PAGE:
One of the most important terms of a contract is the lex commissoria or ‘cancellation clause’, which sets out the process to be followed when an innocent party elects to either cancel the contract or enforce the contract in the event of a breach.
Although the lex commissoria of every contract will be dependent on the terms of the specific contract, the factual circumstances under which the contract was concluded and the specific statutory formalities prescribed, it is important that the correct procedure as determined in the cancellation clause is followed when terminating the contract.
In the recent case of GPC Developments CC and Others v Uys and Another  4 All SA 14 (WCC), the court addressed the issue as to whether a contract of sale was terminated correctly and consequently whether the eviction of the First Respondent and all those holding title under him was in fact lawful. The facts of the case were as follows:
In July 2012, the First Appellant, GPC Developments CC (hereinafter referred to as “GPC”) concluded a written Agreement of sale (hereinafter referred to as “the main agreement”) in terms of which GPC sold certain immovable property to the First Respondent.The agreement of sale contained a cancellation clause at clause 10 of the agreement, the parties however during August 2013 agreed to an addendum to be included as part of the written agreement, which addendum also contained a cancelation clause at clause 3 thereof.
Clause 10 of the main agreement provided the First Appellant with the right to cancel the main agreement in the event of breach by the First Respondent after the First Respondent had been given notice to remedy the breach within 10 days and had failed to do so. In such event, the First Appellant could claim, forfeiture of the amounts already paid to them by the First Respondent. Conversely, clause 3 of the addendum provided that where the First Respondent has failed to remedy the breach and the Second and Third Applicants elect to be reinstated as members of the close corporation (the First Appellant), the Second and Third Applicants must repay the purchase price stipulated in the addendum.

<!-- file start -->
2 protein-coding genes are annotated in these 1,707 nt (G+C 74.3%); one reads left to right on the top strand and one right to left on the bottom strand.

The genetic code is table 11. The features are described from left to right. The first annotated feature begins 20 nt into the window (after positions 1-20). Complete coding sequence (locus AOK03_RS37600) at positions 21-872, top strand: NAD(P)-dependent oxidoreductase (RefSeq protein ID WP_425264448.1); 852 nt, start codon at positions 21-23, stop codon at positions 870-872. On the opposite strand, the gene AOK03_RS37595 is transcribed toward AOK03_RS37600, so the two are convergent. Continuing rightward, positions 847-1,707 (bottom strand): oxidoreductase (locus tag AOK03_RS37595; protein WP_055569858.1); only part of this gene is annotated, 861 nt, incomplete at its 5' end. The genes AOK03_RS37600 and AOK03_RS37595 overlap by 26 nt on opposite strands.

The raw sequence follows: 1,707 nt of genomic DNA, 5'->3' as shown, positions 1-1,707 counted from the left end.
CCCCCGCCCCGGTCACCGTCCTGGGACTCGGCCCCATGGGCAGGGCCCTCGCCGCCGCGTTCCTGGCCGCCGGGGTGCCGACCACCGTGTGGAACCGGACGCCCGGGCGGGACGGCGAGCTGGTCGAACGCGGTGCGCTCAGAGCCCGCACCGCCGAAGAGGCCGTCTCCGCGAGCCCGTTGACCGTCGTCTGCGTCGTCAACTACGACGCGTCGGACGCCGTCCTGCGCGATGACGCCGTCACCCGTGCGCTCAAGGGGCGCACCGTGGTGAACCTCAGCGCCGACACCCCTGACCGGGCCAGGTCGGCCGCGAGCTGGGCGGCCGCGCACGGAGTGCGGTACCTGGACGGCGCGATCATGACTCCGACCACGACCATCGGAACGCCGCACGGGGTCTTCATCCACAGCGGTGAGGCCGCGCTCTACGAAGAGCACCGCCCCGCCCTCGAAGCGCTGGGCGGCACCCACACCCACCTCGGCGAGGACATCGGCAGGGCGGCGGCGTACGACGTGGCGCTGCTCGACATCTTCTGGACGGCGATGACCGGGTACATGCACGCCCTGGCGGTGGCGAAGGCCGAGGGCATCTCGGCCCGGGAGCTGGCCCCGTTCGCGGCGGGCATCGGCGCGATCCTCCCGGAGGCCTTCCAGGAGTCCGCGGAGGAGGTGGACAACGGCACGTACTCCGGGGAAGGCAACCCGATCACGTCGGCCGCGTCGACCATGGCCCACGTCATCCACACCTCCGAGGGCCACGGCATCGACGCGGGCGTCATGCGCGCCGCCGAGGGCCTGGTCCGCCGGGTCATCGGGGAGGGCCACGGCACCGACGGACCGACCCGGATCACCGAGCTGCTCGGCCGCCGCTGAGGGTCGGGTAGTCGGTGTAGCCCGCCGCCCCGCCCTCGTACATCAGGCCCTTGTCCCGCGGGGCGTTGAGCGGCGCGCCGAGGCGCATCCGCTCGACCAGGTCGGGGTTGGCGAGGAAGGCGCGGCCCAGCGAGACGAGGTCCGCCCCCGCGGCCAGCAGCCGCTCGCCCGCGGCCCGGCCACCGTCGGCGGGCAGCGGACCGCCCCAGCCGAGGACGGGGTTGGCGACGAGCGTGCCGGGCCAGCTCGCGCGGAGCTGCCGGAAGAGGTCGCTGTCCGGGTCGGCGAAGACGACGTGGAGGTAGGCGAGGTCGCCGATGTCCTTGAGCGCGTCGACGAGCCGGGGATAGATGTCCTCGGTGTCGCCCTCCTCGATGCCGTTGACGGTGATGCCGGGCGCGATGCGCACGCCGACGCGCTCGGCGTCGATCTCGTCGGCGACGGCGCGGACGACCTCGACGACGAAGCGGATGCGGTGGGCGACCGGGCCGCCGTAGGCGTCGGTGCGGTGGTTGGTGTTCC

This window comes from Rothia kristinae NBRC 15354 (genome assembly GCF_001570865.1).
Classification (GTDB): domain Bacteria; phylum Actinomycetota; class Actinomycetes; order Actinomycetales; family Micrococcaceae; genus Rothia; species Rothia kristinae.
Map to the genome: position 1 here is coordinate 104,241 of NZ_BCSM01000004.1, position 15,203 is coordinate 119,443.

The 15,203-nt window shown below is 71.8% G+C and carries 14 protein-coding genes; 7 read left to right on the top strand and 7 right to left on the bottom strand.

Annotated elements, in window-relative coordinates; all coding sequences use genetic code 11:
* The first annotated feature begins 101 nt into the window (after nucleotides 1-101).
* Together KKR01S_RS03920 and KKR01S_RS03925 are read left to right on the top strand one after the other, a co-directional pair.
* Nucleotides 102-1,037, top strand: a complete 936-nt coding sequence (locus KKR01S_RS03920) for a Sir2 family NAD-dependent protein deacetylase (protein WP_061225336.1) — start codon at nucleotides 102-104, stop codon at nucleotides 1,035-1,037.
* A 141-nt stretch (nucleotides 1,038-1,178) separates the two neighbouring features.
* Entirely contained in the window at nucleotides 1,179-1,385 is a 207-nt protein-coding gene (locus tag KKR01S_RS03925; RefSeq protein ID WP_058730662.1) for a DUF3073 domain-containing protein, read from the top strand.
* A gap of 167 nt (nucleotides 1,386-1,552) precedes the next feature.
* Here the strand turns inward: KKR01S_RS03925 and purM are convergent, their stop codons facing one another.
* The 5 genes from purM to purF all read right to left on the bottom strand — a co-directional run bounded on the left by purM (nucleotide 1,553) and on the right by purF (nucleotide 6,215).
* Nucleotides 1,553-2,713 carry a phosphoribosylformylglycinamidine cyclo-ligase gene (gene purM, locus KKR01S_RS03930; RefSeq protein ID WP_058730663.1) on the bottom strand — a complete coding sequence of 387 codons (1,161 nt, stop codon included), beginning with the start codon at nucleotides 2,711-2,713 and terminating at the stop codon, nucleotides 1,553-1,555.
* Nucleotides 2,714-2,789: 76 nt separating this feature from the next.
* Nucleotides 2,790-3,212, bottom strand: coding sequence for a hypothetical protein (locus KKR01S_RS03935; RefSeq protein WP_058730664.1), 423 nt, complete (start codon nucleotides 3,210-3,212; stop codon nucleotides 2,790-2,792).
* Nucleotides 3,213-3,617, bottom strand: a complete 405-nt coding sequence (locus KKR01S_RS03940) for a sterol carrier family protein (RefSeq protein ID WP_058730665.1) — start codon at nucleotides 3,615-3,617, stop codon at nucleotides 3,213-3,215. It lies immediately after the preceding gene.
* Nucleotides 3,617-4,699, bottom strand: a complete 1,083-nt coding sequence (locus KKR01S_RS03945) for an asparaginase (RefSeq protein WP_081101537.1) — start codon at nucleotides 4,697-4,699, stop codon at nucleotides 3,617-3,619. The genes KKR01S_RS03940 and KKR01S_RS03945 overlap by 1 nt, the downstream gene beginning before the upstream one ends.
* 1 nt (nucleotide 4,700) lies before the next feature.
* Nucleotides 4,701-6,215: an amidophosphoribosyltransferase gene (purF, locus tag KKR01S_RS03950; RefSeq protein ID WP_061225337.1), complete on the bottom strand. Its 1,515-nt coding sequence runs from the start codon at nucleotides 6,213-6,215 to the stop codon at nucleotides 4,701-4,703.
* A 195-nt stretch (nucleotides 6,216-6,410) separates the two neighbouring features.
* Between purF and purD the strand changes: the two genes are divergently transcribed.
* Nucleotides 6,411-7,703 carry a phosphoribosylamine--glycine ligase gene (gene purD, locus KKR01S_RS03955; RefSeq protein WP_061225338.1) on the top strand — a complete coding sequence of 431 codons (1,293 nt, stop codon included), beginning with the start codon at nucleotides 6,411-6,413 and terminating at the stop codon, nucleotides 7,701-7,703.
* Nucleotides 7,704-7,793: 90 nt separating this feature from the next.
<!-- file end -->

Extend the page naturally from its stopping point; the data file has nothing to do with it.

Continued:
At an application brought for the evictions of the First Respondent, the Court a qou held that since the Second and Third Applicants cancelled the agreement and demanded to be re-instated as members of the First Appellant, they elected to cancel the agreement in terms of the lex commissoria contained in clause 3 of the addendum, they did not however tender to repay the purchase price as required. It was for this reason that the Court a qou held that “the Second and Third Applicants did not comply with the provisions of the termination clause, and as such, their termination is a nullity” and that the ensuing evictions of the First Respondent was unlawful.
On appeal of the dismissal of the eviction applicant, the Court in casu stated that “if the contract lays down a procedure for cancellation, that procedure must be followed or a purported cancellation will be ineffective”. The Court furthermore stated that the “The term “lex commissoria” has acquired a somewhat flexible meaning in our law of contract. “The phrase denotes, primarily, a term which permits a contracting party to resile from an agreement on the ground of delay, but that it has also acquired a wider and more general meaning, viz, a stipulation conferring the right to cancel an agreement on the basis of any recognised form of breach”. The Court stated that clause 10 of the main agreement constitutes a classic example of a lex commissoria, this was however not the only lex commissoria present and further mentioned that “there can be no reason in law why the parties to a contractual arrangement cannot agree on two (or more) terms which, independently of each other might afford the contractants rights of cancellation, forfeiture and the like in defined circumstances…”.
The Court noted that the First Appellant could previously have relied in clause 10 of the main agreement and could have cancelled the agreement and claimed forfeiture when the First Respondent had breached the agreement at that stage already, however, the parties did not do so and instead elected to take “positive steps to keep the agreement alive” by concluding the addendum.
Having opted to invoke the lex commissoria contained in clause 3 of the addendum, the First Appellant was bound to observe the cancellation requirements of that clause, which required a tender to repay the purchase price paid, and did not permit a claim for forfeiture.
The Appeal Court held that the Court a quo was correct in finding that the cancellation was not lawful, and the appeal had to be dismissed.
It is therefore important to make sure that a contract is cancelled in terms of the correct cancellation clause and that all procedures listed in the cancellation clause are indeed effected in order to avoid any delay and costs implications.
Noori Edros | Senior Associate | Dispute Resolution: Litigation & Arbitration
This article is a general information sheet and should not be used or relied on as legal or other professional advice. No liability can be accepted for any errors or omissions nor for any loss or damage arising from reliance upon any information herein. Always contact your legal adviser for specific and detailed advice. Errors and omissions excepted (E&OE)